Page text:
Open-Minded Spinoff Turns Heads and Breaks Barriers

By Brianna Bush

Good Trouble, the progressive spinoff of the groundbreaking series The Fosters, is returning for a third season. It first made its way to Freeform in 2019 starring two twenty-something sisters kick starting their careers. Callie Adams Foster (played by Maia Mitchell), the optimistic liberal dedicated to social justice, and Mariana Adams Foster (played by  Cierra Ramirez), the passionate engineer pushing the limits in a male-dominated workplace navigate the heavy loads of their new journey into adulthood. 

The show is one of the only dramas directed towards a younger audience that encompasses the climate of society today. The eye-opening series explores and directly addresses sexism, police brutality, transgender rights, and experiences that are rarely ever depicted on television. In this new season, these topics are brought to a whole new level of awareness and empowerment.

The unique element of Good Trouble is that Callie and Mariana find themselves just stepping into their careers while experiencing a whole new living environment in Downtown Los Angeles. They reside at The Coterie, a unique community living space where bathrooms and a kitchen are shared amongst a diverse group of people who change their lives more than they ever would’ve imagined. 

At first, they are at odds with living there, but they soon come to realize that these strangers are their new family. Each character of the community, in a sense, goes through their own “troubles” which ultimately unites them. 

Gael Martinez (played by Tommy Martinez) represents a sensual graphic designer and to Callie’s surprise – as his love interest – a bisexual man. While exploring his bisexuality, he expresses his experiences through his powerful artwork. The inclusivity in Good Trouble is impressively rampant, as the show depicts characters who are non-binary and transgender.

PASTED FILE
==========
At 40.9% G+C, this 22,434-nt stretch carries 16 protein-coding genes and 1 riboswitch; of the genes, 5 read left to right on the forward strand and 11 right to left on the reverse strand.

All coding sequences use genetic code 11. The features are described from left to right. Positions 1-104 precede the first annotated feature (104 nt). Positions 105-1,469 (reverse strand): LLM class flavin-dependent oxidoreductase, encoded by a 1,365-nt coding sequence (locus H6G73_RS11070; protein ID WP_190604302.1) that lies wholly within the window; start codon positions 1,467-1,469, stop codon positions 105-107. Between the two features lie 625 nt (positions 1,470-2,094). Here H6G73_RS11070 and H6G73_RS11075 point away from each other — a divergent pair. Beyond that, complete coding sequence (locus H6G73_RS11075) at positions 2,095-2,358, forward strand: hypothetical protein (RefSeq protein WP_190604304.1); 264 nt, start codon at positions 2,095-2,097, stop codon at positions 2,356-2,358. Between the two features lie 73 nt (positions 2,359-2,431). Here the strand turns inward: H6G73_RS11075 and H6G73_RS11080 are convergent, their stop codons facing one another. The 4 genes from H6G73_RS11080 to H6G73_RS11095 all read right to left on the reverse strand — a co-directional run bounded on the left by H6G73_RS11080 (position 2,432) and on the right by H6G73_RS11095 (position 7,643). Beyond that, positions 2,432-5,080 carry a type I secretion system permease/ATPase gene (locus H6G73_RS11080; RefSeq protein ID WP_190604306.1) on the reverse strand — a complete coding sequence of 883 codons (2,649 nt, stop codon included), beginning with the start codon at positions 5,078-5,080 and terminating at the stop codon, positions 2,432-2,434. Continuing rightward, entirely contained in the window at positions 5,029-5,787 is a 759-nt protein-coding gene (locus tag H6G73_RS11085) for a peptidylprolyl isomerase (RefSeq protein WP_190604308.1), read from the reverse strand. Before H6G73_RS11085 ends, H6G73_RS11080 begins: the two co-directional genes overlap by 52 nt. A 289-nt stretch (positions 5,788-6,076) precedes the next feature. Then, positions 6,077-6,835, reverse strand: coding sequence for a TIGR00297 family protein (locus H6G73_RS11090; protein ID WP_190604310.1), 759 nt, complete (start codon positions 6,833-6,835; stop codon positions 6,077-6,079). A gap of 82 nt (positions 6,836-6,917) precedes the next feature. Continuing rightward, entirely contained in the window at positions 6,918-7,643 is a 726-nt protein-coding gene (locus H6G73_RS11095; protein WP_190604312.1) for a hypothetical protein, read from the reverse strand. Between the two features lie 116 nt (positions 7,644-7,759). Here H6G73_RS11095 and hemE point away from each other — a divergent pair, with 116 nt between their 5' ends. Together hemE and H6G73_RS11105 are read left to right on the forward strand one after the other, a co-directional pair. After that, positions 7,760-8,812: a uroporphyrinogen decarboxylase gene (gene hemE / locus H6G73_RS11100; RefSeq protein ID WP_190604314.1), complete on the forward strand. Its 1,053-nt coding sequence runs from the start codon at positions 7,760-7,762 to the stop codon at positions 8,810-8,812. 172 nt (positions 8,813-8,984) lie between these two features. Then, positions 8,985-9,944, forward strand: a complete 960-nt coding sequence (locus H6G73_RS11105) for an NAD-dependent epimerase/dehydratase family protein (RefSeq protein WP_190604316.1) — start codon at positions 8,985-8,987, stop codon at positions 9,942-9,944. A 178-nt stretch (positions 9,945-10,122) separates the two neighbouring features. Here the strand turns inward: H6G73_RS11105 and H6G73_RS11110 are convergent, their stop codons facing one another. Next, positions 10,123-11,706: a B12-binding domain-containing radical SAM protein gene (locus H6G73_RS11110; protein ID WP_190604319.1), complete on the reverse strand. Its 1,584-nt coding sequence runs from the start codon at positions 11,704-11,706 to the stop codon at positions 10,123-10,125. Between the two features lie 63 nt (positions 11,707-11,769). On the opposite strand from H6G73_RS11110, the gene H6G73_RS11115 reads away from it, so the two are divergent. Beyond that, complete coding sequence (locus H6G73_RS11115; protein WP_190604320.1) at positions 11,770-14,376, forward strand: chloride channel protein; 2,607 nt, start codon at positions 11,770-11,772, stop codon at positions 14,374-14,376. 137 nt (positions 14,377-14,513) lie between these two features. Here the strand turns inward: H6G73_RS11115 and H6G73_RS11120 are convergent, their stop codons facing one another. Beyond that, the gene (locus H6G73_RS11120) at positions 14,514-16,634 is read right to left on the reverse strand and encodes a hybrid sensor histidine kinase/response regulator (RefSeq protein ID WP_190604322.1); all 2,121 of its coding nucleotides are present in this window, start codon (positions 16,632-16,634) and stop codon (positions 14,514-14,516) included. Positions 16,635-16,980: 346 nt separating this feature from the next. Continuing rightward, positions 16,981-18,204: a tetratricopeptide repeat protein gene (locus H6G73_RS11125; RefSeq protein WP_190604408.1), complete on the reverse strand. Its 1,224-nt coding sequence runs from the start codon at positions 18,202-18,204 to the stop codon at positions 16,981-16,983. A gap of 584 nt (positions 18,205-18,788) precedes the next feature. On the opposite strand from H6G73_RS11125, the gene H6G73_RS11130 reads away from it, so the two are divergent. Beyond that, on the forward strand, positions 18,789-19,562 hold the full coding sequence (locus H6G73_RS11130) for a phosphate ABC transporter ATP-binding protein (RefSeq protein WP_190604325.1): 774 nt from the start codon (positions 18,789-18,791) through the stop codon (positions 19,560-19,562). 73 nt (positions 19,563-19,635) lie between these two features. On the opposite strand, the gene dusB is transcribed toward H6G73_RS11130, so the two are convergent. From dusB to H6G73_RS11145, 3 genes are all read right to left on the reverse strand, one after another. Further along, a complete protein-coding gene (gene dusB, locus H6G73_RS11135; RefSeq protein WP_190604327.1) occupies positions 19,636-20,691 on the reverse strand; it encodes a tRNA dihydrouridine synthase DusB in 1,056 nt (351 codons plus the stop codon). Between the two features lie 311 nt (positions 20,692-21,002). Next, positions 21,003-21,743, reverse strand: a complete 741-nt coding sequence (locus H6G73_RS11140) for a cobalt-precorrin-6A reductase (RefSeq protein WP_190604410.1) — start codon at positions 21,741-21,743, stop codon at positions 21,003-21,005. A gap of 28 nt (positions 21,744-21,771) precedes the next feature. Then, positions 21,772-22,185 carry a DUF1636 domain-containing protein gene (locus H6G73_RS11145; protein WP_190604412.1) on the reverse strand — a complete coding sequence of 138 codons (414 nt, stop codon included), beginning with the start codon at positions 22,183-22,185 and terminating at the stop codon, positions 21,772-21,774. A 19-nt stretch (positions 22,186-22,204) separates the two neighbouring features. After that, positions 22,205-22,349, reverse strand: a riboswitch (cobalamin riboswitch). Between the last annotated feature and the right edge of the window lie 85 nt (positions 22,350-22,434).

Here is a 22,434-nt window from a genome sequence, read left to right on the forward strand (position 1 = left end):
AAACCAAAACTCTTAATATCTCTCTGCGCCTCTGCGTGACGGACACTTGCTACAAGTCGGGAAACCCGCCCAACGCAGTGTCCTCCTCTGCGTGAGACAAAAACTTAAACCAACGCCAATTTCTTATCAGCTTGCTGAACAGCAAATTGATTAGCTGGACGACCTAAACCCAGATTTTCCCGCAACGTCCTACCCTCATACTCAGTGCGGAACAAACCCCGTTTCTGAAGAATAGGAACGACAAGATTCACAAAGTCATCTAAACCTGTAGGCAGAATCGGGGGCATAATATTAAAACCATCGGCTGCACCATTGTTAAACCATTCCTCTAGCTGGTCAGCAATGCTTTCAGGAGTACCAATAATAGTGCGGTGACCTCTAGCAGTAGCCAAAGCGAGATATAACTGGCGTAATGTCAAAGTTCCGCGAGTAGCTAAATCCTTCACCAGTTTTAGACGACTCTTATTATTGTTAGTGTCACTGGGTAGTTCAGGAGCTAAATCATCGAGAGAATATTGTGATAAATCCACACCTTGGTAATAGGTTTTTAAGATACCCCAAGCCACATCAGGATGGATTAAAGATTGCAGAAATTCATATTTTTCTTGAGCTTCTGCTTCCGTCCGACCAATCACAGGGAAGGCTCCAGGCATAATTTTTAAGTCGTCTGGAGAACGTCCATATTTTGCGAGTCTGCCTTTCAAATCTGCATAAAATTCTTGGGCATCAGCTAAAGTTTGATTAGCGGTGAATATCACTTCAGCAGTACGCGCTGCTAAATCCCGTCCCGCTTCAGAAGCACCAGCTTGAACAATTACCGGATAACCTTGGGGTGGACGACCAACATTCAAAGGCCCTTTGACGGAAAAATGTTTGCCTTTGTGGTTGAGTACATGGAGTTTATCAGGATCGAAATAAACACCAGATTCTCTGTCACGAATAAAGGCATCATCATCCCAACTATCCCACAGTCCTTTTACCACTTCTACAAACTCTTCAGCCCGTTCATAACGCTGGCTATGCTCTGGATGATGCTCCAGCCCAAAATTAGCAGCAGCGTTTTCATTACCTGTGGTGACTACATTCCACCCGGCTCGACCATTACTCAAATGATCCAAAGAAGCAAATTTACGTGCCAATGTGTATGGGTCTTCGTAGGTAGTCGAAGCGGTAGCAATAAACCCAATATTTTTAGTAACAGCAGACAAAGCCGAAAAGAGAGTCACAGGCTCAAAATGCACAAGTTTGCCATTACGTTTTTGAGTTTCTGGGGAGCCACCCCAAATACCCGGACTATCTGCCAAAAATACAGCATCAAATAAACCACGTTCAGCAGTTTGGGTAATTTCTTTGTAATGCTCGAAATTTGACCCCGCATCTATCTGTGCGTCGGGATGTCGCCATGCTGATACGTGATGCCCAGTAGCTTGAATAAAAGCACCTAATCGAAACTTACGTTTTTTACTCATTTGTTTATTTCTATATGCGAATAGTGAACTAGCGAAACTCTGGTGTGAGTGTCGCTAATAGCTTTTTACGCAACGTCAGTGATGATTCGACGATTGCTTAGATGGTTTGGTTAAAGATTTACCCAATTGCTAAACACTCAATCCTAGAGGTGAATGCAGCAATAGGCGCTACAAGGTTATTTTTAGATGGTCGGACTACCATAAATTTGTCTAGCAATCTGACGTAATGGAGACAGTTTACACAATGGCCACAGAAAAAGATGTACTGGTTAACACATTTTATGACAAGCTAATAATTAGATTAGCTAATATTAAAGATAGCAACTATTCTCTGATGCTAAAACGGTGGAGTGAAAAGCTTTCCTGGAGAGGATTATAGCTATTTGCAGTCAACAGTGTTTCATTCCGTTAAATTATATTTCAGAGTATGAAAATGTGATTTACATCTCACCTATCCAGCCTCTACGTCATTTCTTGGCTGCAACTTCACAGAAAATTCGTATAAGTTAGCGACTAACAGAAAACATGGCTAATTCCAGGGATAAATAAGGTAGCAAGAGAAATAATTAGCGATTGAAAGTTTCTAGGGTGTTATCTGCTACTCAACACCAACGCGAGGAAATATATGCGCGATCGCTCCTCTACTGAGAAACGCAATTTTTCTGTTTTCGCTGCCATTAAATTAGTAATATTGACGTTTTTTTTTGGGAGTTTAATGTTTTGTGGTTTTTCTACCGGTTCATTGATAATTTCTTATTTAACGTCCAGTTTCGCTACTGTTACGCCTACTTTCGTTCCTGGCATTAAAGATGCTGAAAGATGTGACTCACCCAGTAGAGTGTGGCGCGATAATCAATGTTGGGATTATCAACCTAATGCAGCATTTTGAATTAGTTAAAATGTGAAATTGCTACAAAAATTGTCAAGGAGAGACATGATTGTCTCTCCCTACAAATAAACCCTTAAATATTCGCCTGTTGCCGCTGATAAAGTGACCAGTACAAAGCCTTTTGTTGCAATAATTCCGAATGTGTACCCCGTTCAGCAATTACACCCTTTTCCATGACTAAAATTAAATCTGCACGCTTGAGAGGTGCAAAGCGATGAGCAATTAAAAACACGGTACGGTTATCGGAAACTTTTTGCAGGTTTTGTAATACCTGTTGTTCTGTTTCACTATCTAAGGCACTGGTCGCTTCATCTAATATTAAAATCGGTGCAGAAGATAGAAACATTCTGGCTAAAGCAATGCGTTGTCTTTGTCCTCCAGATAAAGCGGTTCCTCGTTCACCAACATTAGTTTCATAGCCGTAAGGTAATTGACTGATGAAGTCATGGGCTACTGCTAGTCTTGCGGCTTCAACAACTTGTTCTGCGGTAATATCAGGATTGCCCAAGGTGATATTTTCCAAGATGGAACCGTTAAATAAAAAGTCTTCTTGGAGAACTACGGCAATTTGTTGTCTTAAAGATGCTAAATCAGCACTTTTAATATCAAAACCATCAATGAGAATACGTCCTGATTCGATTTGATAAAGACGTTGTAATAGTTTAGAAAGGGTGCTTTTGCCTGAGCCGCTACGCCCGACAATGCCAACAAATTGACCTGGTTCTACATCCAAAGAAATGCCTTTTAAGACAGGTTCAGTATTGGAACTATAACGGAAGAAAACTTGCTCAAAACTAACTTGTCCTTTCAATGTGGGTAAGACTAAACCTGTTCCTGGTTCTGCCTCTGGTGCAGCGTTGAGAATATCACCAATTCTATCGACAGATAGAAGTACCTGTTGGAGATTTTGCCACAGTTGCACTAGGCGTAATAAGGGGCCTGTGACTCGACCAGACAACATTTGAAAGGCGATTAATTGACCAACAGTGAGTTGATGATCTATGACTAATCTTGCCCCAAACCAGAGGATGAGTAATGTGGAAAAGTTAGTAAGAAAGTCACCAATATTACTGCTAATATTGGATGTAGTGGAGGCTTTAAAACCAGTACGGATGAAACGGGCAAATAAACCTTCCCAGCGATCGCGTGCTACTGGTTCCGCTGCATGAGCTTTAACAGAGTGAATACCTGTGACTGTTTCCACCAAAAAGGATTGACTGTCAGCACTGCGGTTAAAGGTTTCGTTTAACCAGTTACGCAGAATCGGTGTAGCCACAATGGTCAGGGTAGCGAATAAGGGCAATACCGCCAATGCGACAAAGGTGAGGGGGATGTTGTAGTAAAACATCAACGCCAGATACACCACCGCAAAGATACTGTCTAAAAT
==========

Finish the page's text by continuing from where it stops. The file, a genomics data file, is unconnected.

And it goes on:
Good Trouble also opens the conversation about African American activism and colorism on dating apps through the character, Zuri Adele (Malika Williams), a Black Lives Matter activist. 

From Evan Speck (T.J. Linnard) who is dealt with social anxiety, Davia Moss (Emma Hunton) who is a body-positivity advocate, and Alice Kwan (Sherry Cola), who is trying to find her self-identity, Good Trouble leaves no in-between. They all represent real-life experiences that make watchers at home feel connected to each and every character. 

Stemming from a show that was centered around two mothers navigating the struggles of raising their five kids (four of who they adopted), many others can relate to this family-oriented dynamic.

“They [The Fosters] are some of the only people talking about the issues for example, with our legal system,” said Anne Lorimier, University of Tampa freshman journalism major. “They were the first major TV show to have two moms which was huge because I have two moms.”

This spinoff continues to step outside the box as some UT students have been talking about the show’s massive inclusivity and thought-provoking characterizations. 

“I enjoy the friendship and family dynamic between the characters which I think is the heart of the show,” said Dorcas Owoyemi, junior biology and pre-medicine major. “I wish the main characters Callie and Mariana had more stability in their careers and personal life but I guess that’s what makes it fun to watch.”

“Overall I think it is a good show for people to watch and to be enlightened about a lot of social issues,” continued Owoyemi.
The complexity of the conflicts taking place on this show is overwhelming for watchers, nonetheless, the topics aren’t easy issues to talk about. The ambiguous nature of the show leaves us unsure of where another season will take us, but we do know that this season will continue to show that Good Trouble is, as The Advocate stated, “ahead of its time.”

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